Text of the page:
Figure 6.  Top row: original $ 512\times512 $ test image (left), observed data (middle) and denoised image (right). Bottom row: respective close-up(s)

    Figure 7.  Vector $ \alpha_i $ (left panels), base-10 logarithmic plot of the corresponding scaled variances (middle panels), and vector $ \mathsf{W}_i\alpha_i $ (right panels) for $ i = 1 $, i.e. vertical increments representation, (top row) and $ i = 2 $, horizontal increments representation, (bottom row)

    Figure 8.  Value distributions of the coefficients corresponding to vertical (left) and horizontal (right) increments in logarithmic scale. The blue distributions correspond to the original image which does not allow sparse representation in the basis, which is reflected in the high percentage of non-vanishing coefficients, while the red distribution is the sparse denoised reconstruction, in which the percentage of coefficients above the negligible threshold value is reduced by an order of magnitude

    Figure 9.  Original image (left), observed data (middle) and reconstructed image (right)

    Figure 10.  Representation vector $ \alpha_i $ (left panels), base-10 logarithmic plot of the corresponding scaled variances (middle panels) and vector $ {\mathsf W}_i\alpha_i $ contributing to the final restoration (right panels) for $ i = 1 $ (first row), $ i = 2 $ (second row), $ i = 3 $ (third row) and $ i = 4 $ (fourth row)

    Figure 11.  A schematic representation of the dictionary learning example. The digit on the right is the non-annotated image $ b $, which is approximated in terms of the annotated atoms $ w_i $ on the right. The coefficients $ \alpha_i $ can then be used to identify the digit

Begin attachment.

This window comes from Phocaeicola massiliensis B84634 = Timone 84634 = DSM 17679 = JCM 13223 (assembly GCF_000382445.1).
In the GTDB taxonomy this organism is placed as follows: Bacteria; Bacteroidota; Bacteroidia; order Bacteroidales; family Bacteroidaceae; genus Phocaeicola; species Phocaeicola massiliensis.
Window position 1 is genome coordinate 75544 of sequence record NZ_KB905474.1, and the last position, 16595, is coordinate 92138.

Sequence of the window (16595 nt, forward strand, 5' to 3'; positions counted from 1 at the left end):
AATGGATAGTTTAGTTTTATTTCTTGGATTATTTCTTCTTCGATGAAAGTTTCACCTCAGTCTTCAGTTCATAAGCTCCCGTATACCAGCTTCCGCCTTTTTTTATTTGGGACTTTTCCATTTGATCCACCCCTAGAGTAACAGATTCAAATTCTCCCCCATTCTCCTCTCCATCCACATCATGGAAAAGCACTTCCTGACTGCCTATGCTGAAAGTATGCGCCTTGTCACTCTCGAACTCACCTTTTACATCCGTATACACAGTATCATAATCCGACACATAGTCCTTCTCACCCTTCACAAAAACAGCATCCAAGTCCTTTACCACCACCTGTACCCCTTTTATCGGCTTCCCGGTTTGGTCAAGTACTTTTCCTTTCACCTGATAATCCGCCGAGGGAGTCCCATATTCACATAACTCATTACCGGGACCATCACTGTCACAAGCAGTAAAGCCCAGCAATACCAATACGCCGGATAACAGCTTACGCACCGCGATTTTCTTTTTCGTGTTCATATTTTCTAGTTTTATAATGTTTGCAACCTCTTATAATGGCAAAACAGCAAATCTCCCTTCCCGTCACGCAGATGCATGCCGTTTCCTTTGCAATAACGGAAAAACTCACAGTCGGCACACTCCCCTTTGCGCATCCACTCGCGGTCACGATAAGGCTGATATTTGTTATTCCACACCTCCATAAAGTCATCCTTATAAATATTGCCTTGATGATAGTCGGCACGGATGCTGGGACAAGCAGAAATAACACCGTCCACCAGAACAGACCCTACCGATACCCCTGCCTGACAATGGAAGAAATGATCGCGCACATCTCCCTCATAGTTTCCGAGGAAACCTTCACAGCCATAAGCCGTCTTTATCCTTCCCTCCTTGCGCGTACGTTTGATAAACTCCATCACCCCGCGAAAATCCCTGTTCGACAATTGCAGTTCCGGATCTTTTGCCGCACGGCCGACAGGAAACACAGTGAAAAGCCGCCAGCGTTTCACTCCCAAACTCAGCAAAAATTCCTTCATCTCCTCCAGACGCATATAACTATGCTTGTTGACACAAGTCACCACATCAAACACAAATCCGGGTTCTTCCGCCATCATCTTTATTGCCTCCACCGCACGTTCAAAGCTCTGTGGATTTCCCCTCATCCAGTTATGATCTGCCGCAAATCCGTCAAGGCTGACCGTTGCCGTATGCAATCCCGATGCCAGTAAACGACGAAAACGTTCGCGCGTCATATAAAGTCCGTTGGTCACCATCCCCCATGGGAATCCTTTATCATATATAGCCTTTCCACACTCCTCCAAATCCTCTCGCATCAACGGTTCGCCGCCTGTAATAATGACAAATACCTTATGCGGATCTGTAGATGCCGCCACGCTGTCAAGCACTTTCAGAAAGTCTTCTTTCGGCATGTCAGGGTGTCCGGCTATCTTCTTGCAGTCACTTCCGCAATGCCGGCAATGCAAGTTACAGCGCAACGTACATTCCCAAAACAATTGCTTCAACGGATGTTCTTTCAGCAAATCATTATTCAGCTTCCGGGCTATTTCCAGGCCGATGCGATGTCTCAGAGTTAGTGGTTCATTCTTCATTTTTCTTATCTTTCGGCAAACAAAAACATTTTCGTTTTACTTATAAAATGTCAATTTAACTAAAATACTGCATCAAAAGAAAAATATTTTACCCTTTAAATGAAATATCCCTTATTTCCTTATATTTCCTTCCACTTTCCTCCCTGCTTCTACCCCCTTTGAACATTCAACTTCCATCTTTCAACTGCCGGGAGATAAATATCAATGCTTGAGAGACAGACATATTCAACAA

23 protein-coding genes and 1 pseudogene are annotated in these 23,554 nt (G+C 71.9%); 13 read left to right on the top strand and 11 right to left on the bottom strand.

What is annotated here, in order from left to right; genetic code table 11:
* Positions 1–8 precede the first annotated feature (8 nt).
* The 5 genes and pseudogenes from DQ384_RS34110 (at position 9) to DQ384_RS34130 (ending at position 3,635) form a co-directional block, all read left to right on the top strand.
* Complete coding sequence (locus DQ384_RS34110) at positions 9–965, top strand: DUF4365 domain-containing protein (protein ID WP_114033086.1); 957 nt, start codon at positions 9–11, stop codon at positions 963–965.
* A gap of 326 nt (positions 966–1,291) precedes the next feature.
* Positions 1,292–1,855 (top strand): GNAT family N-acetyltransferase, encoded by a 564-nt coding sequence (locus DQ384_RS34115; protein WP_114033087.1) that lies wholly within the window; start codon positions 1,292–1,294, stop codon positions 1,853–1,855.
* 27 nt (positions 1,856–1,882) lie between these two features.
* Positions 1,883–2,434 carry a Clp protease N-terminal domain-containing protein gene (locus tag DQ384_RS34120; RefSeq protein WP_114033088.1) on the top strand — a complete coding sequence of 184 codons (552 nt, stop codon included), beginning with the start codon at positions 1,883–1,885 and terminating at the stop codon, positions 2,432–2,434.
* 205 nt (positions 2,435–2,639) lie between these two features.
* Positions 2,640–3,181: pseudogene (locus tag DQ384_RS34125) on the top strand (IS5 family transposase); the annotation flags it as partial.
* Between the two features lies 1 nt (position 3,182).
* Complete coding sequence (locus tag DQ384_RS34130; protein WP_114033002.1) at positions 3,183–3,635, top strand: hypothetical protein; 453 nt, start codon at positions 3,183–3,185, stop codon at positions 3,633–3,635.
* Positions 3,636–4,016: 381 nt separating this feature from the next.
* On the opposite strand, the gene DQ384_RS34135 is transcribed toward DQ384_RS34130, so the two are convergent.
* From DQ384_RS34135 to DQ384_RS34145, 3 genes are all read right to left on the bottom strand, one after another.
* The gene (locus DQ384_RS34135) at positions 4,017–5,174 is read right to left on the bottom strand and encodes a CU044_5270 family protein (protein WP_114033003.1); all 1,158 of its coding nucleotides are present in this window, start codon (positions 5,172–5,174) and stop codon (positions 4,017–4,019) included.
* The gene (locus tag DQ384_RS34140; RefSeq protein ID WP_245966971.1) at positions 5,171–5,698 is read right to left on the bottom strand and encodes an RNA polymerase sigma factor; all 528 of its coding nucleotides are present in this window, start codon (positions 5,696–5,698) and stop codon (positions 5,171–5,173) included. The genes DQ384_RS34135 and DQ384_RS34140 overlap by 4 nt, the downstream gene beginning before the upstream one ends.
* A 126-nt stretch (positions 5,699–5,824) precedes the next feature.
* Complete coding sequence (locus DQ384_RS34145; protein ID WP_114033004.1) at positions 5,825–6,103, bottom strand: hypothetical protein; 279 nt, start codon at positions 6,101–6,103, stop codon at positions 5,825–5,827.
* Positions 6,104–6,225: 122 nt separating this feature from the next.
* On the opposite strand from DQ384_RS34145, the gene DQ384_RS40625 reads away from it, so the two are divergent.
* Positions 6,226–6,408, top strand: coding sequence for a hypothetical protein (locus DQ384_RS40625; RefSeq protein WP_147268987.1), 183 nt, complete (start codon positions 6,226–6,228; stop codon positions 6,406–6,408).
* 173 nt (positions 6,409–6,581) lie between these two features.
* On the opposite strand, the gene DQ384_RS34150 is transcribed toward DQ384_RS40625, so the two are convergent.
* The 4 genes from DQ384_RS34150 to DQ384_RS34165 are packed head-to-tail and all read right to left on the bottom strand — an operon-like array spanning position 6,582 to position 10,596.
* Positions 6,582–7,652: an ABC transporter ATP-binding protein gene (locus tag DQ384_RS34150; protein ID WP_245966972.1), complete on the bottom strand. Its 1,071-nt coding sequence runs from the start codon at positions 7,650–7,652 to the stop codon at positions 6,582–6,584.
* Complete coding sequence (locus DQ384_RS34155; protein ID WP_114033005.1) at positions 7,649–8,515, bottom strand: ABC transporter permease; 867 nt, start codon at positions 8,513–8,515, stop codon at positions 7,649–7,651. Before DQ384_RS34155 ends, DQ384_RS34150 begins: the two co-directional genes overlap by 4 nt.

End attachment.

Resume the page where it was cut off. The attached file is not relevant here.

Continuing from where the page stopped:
Figure 12.  Dictionary learning results. The first row shows the test images of the digits to be classified by the dictionary learning algorithm (vector $ b $), the true annotation indicated in the figure, the second row the vectors $ \theta $ after the IAS iteration with the first hyperprior, and the third row after the iteration with the second hyperprior. The fourth row represents the synthesis $ {\mathsf W}\alpha $ approximating the original digit, and finally, the fifth row gives the histogram of the annotations of the atoms corresponding to coefficients above a threshold $ \tau = 0.01 $. The annotation is done by majority vote, choosing the largest of the bins. In this example, the standard deviation of the noise representing the mismatch was $ \sigma = 0.01 $

    Figure 13.  The rows are as in Figure 12. In this example, the standard deviation of the noise representing the mismatch was $ \sigma = 0.05 $. Observe that the approximation becomes sparser

    Figure 14.  The rows are as in Figure 12. In this example, the standard deviation of the noise representing the mismatch was $ \sigma = 0.1 $. The increased sparsity here is traded with an increased number of misclassifications, such as in the first and the third columns